Unrated, but it might be the most close-to-G rating that I've ever seen. I honestly can't think of a single thing that would get under someone's craw. Because the character has an emotional arc, he does treat tradition with a bit of scorn, but that is rectified by the end of the movie.
DIRECTOR: Pawo Choyning Dorji
Wait, how can this be up for an Academy Award if this was released in 2019? 1) I don't think I know exactly the rules of film distribution and 2) I don't know what the official Academy rules are regarding submission to the Academy Awards. But all of that is almost secondary because this might be a movie that exists in the story of its creation than the actual story itself.
It's going to make it hard to write about, I'll tell you that. Because, like CODA, I don't necessarily feel like it has Academy Award quality behind it. I mean, it's a fine movie. It does the job. It's feel goodery, which you guys know I tend to dislike. But the only thing that makes it special is that it is filmed in one of the remotest places in the world. That's really all that makes this movie special, the fact that it was hard to film. There was a movie a few years ago that I don't feel like Googling that was filmed secretly for years inside of Walt Disney World. (I think it was DisneyWorld, not DisneyLand.) I think the word "Tomorrow" was in the title, but that could be misremembering. I thought the movie was fine. But you were definitely watching it because of the gimmick. That movie didn't get any of the attention that Lunana: A Yak in the Classroom is getting. I will say that Lunana is a better movie than the other one. But that being said, so much of the film is criminally predictable.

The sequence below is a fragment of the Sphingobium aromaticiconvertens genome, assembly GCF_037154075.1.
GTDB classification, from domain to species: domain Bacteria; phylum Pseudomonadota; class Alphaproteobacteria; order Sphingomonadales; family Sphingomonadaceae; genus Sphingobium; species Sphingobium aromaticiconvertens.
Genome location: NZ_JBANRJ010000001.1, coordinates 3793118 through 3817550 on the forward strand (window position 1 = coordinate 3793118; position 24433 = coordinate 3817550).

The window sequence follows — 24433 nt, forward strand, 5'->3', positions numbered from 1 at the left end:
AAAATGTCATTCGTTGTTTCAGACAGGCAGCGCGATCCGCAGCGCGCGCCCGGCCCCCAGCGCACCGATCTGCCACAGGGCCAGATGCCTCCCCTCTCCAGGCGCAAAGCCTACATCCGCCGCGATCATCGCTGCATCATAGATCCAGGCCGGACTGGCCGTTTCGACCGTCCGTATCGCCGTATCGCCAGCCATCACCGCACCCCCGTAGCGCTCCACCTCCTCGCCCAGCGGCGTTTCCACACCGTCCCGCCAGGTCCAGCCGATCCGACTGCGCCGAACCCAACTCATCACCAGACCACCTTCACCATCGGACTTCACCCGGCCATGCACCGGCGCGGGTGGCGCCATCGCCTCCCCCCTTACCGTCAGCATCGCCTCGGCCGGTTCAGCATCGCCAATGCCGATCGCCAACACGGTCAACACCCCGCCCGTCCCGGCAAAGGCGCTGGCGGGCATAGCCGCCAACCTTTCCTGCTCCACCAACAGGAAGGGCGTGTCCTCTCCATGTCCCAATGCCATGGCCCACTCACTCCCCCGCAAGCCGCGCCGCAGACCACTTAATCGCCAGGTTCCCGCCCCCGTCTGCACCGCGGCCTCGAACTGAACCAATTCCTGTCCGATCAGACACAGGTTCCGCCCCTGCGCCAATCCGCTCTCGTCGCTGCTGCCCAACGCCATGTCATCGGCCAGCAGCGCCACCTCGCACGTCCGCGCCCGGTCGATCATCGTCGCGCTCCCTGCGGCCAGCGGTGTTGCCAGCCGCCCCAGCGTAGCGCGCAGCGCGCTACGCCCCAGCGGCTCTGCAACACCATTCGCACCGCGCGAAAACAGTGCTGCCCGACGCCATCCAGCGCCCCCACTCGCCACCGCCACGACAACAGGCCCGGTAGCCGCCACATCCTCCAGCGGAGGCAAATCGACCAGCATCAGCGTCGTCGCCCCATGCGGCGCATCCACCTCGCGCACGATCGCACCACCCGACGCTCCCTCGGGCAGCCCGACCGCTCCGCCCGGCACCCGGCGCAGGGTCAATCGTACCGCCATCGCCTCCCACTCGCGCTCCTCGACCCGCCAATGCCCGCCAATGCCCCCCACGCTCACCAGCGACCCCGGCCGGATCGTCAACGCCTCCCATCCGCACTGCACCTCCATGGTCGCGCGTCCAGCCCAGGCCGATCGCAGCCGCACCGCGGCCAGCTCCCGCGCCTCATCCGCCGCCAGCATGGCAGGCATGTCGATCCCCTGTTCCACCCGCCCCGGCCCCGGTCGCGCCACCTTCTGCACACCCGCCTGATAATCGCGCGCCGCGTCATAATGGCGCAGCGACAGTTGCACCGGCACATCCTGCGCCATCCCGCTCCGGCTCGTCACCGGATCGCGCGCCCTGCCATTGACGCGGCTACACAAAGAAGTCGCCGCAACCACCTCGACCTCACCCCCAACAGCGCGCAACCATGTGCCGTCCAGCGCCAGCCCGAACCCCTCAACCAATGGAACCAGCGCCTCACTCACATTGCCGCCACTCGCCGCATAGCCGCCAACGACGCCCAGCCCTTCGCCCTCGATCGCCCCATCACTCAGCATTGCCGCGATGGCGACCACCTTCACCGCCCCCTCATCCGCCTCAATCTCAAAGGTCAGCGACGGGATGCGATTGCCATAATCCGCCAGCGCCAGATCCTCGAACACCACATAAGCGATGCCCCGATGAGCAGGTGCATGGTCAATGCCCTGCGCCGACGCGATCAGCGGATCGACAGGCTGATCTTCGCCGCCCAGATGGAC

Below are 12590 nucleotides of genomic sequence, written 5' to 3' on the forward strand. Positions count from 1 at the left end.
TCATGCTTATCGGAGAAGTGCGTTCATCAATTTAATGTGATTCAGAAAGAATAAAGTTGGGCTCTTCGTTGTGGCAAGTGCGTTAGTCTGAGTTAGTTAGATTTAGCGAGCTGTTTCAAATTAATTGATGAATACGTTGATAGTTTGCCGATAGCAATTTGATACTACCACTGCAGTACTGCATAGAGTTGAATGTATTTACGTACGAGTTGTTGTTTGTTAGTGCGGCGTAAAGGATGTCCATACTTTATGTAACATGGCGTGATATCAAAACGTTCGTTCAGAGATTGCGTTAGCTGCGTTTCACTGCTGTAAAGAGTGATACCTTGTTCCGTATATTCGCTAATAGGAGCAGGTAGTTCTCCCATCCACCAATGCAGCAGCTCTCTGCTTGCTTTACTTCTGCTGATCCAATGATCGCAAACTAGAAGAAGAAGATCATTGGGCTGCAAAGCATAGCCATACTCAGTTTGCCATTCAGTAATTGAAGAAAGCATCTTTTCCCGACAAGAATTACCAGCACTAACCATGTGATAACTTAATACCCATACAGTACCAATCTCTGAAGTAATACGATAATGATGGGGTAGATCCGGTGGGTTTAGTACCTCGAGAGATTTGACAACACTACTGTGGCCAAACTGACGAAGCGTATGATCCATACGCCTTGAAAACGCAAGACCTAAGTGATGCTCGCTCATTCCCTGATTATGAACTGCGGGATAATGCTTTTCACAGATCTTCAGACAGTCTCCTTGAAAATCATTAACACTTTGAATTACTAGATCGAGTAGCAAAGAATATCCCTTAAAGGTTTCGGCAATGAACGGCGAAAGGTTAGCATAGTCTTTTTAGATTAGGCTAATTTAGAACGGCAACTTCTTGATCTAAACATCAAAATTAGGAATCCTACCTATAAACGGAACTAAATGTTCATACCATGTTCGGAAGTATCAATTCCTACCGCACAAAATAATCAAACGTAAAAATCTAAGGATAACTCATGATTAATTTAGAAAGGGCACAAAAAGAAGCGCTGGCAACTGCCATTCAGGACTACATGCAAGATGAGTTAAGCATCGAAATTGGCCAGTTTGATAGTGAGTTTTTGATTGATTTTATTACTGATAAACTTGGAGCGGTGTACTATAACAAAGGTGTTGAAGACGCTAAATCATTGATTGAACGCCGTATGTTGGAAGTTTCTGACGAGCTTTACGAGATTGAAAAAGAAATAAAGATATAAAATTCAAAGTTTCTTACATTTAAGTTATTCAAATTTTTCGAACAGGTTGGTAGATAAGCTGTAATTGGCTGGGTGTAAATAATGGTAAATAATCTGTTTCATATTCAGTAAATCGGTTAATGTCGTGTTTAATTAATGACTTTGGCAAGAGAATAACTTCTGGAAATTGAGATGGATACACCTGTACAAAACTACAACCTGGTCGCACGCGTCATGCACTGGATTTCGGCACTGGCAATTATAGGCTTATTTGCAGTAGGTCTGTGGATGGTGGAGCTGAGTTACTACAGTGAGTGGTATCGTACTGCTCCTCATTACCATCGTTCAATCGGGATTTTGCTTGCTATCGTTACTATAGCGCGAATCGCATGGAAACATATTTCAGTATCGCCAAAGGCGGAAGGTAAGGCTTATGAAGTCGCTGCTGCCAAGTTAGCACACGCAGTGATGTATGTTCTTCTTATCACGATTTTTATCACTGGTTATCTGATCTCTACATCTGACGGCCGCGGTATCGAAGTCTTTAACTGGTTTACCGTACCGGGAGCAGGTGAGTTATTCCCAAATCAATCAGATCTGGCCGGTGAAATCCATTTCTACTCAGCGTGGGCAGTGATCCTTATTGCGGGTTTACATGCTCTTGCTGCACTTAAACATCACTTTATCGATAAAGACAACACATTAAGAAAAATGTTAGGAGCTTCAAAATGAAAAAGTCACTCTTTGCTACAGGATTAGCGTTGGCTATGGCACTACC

Predictability can be a good thing sometimes. Going into this movie, you knew that everything was going to be telegraphed. Ugyen was such an archetype that him being in the movie made the film a trope. (Note: I just discovered that Ugyen Dorji, the character in Lunana is also the name of a former Btutanese prime minister. That had to be a choice. It's like me naming a character "William Howard Taft.") The film starts off with him sitting in an office and he's being scolded for being without motivation. Of course, this tiny town in the middle of nowhere was going to change him. The cynic in me screams in reaction to this notion. The entire walk to Lunana is him complaining that he doesn't want to do this and that the walk is a burden on him. Okay, fine. Whatever. He offers to stay until the Sherpas are heading back. (I apologize that I'm probably using the wrong term for Sherpa, but it's what I have in my lexicon. If someone could help me with the proper terminology, I would be grateful.) But nothing much happens between his arrival and his change of heart. Did he think that the kids there wouldn't be kids? What made him rediscover his love for teaching?